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The Black Box (A Harry Bosch Novel) Hardcover – November 26, 2012
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"Killers of the Flower Moon" is a twisting, haunting true-life murder mystery about one of the most monstrous crimes in American history. See more
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*Starred Review* At his core, Harry Bosch is a cop with a mission—to tip the scales of justice toward the side of murder victims and their survivors. The scales can never be righted, of course, even by solving the cases Bosch is assigned in the Open Unsolved Unit of the LAPD. That is especially true in the 20-year-old murder of Danish journalist Anneke Jesperson, who was killed during the L.A. riots of 1992. What was Jesperson, a white woman, doing in South Central L.A. in the aftermath of the riots? As usual, Bosch faces not only the seeming impossibility of reconstructing a crime that has been cold for two decades but also the roadblocks imposed by the bureaucrats at the top of the LAPD. But Bosch has never met a roadblock he wasn’t compelled to either barge through or cannily avoid. Harry is such a compelling character largely due to his fundamentally antiestablishment personality, which leads to chaos as often as to triumph, but also because his unswerving work ethic reflects not simply duty but also respect for the task before him. Harry does it right, even—or especially—when his bosses want something else entirely. That’s the case this time—How would it look if a white cop made headlines by solving the riot-related murder of a white woman? Better to let it slide. In real life, we all let things slide, but in life according to Bosch, nothing slides. We like Harry, as we like many other fictional crime solvers, because he never stops, but we love him because he has the scars to prove that never sliding is no easy thing. HIGH-DEMAND BACKSTORY: Connelly’s twenty-fifth book appears in his twentieth year of publishing, an anniversary that his publisher has been celebrating throughout 2012 with various “Year of Connelly” promotions, all leading up to the publication of The Black Box. --Bill Ott
PRAISE FOR THE DROP:
"Connelly inherits the mantle of Raymond Chandler.... Their books share a kind of ambitious artistry that strains to reach beyond genre fiction."―Chuck Leddy, Boston Globe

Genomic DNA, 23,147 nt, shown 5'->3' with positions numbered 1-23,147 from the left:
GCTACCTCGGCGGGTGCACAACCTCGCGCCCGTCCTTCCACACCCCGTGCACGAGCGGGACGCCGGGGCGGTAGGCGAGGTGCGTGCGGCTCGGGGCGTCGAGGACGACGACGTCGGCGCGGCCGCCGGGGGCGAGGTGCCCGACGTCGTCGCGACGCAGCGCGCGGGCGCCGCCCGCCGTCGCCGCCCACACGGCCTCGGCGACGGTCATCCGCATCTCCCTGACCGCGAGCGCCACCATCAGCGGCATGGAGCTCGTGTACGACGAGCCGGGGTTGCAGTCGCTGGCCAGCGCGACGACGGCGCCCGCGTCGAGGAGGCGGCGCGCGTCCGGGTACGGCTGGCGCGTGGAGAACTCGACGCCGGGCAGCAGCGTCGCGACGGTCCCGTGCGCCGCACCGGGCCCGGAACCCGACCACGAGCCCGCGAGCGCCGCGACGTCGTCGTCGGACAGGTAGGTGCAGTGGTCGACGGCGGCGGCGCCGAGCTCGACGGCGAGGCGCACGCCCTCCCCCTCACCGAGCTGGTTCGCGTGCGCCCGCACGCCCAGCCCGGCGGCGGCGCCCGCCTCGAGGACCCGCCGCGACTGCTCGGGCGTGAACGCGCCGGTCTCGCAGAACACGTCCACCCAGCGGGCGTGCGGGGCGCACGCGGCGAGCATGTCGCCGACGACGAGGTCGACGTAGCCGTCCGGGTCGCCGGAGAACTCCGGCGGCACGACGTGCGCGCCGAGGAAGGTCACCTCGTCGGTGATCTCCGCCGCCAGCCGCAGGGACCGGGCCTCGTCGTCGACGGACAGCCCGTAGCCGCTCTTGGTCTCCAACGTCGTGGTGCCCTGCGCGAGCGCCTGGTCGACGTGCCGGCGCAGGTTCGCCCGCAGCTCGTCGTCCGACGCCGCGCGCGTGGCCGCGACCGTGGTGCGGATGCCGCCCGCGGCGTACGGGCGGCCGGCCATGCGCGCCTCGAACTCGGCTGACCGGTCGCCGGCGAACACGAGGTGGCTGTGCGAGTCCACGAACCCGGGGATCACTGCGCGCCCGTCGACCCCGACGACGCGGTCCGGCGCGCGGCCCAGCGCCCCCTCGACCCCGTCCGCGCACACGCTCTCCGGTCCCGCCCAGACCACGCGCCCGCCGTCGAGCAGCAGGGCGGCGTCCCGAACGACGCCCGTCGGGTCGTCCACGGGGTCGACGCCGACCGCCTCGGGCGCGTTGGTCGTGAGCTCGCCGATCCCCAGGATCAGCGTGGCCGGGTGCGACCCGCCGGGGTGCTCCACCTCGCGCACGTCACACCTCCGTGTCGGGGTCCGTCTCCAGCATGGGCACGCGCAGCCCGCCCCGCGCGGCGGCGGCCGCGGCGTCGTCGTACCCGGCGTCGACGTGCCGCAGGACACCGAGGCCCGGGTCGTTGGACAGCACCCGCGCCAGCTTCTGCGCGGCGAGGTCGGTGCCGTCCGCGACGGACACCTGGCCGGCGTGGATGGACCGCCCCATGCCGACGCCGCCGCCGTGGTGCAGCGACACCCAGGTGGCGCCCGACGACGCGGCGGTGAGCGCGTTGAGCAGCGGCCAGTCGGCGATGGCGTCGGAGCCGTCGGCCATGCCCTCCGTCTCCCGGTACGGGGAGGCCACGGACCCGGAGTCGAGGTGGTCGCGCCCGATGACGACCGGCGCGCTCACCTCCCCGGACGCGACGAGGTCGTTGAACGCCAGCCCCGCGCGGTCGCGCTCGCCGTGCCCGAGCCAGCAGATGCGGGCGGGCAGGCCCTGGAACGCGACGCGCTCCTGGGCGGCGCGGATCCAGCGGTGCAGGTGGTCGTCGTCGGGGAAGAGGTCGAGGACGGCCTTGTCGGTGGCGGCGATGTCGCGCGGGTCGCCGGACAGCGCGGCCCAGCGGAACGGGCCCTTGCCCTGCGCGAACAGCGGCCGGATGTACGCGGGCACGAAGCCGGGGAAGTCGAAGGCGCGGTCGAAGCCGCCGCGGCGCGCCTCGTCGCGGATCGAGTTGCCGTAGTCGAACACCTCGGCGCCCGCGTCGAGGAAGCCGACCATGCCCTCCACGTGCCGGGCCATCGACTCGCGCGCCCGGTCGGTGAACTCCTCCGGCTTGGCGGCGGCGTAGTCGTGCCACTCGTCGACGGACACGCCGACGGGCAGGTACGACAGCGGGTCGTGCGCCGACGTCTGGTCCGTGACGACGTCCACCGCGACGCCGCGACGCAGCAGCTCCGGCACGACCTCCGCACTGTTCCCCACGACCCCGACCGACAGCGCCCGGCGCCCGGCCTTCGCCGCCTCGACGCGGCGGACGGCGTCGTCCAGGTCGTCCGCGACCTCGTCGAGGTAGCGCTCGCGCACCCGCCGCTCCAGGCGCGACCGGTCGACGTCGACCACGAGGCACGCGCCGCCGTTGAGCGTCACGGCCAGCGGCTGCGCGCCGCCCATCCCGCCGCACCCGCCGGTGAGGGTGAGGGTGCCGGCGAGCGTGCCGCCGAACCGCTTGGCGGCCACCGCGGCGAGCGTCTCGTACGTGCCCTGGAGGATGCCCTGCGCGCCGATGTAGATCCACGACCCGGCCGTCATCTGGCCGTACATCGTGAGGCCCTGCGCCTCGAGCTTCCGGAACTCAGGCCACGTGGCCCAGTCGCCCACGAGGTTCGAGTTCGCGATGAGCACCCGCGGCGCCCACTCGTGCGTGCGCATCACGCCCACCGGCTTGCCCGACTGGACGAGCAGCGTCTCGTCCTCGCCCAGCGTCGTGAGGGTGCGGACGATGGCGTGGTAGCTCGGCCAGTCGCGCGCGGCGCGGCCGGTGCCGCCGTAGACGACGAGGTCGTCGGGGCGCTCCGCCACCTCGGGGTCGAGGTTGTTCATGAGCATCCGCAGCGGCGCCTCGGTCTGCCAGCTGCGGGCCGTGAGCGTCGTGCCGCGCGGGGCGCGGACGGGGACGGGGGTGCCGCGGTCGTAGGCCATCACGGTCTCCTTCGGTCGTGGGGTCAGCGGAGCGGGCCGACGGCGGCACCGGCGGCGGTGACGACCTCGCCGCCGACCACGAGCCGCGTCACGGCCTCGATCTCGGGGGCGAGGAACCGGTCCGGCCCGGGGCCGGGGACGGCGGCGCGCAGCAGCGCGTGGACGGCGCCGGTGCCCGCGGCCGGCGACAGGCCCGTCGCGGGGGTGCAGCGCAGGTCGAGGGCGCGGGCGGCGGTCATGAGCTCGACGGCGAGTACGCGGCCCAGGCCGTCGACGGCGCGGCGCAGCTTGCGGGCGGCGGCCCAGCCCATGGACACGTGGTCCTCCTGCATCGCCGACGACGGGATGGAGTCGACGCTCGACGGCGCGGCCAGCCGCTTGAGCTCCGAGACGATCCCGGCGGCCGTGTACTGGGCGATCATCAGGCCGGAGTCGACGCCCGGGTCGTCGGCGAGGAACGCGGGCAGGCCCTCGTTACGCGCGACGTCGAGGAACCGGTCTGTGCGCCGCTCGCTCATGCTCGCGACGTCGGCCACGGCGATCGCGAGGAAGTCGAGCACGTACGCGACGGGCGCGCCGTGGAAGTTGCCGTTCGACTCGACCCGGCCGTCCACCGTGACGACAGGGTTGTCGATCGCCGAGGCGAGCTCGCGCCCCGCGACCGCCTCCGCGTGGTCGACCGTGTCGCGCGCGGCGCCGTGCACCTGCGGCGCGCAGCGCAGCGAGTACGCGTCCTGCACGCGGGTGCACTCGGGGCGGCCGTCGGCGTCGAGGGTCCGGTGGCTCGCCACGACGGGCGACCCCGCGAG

"Connelly is superb at building suspense."―Tom Nolan, Wall Street Journal
"Bosch is one of the best detectives in crime fiction, and Connelly continues to amaze with his latest effort."―Jeff Ayers, Associated Press
"Starts with a bang and stays strong all the way through."―Janet Maslin, New York Times
"Connelly's lean, just-the-facts style makes for crisp dialogue and a brisk, info-driven plot....A haunted quality has always been one of the chief attractions of Connelly's series and of Bosch's character."―Art Taylor, Washington Post
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Top Customer Reviews
In the last book, after a short retirement Harry Bosch returned to the LAPD with a 5 year contract under the Deferred Retirement Option Plan - "The DROP". He now works with the Open Unsolved Unit chasing up cold cases. In 1999, at the height of the LA Riots, Bosch briefly gets involved with the discovery of the gunshot death of a pretty female free-lance Danish press photographer who was apparently killed as part of the riot. This case had always troubled Bosch and he gladly accepts the challenge although after all that time the trail has gone cold.
Bosch is an impatient detective - to him momentum is everything. Once he is on the trail he is a bloodhound who never lets up until he finds a break. He calls this "The Black Box" because, similar to air crash investigation a single verified clue may open up the whole case. After diligent and clever police work Bosch finds his Black Box and discovers a web of intrigue and violence going back to the first Gulf War.
Working the case in his normal independent manner is not helped by his a strained relationship with and lack of respect for the competence of his superiors at LAPD, especially his current Lieutenant (O'Toole - nickname "O'Fool"). "You are the worst kind of police officer, Bosch. You are arrogant, a bully, and you think the laws and regulations don't apply to you." O'Toole refers Bosch to Internal Affairs on what seems to be a petty matter, but it is important because it affects the way Bosch can run the investigation and if the complaint is upheld he could easily lose his job because he is on a DROP contract.
Connelly keeps up the pressure and spins an exciting tale of skilled police investigation by a dedicated, independent but somewhat personally flawed Harry Bosch. I recommend this book as a great read for lovers of police procedurals and a good Christmas present for those who still read print books.
Years later he is working Open-Unsolved cases and comes across this particular murder book. It is intriguing and he is determined to follow it through to being solved and give the victim's family closure. It is a strange and convoluted case, but he manages to pluck strings and get to the core which takes him sleuthing from the Iraq war to modern times.
The only thing I find disconcerting is that he is involved with different women at different times, gets married to one, but then she's not in the next book. I guess the author forgets his continuity occasionally.
This story in particular is unique because of the international nature of the plot and the time it took through the book to determine what exactly happened to the woman that eventually precipitated in her death. I guess I watch too many crime shows but as soon as I heard about the ship I understood exactly what happened, which luckily didn't stop me from continuing to read the book, mainly to find out when Bosch was enlightened and who did what and where.
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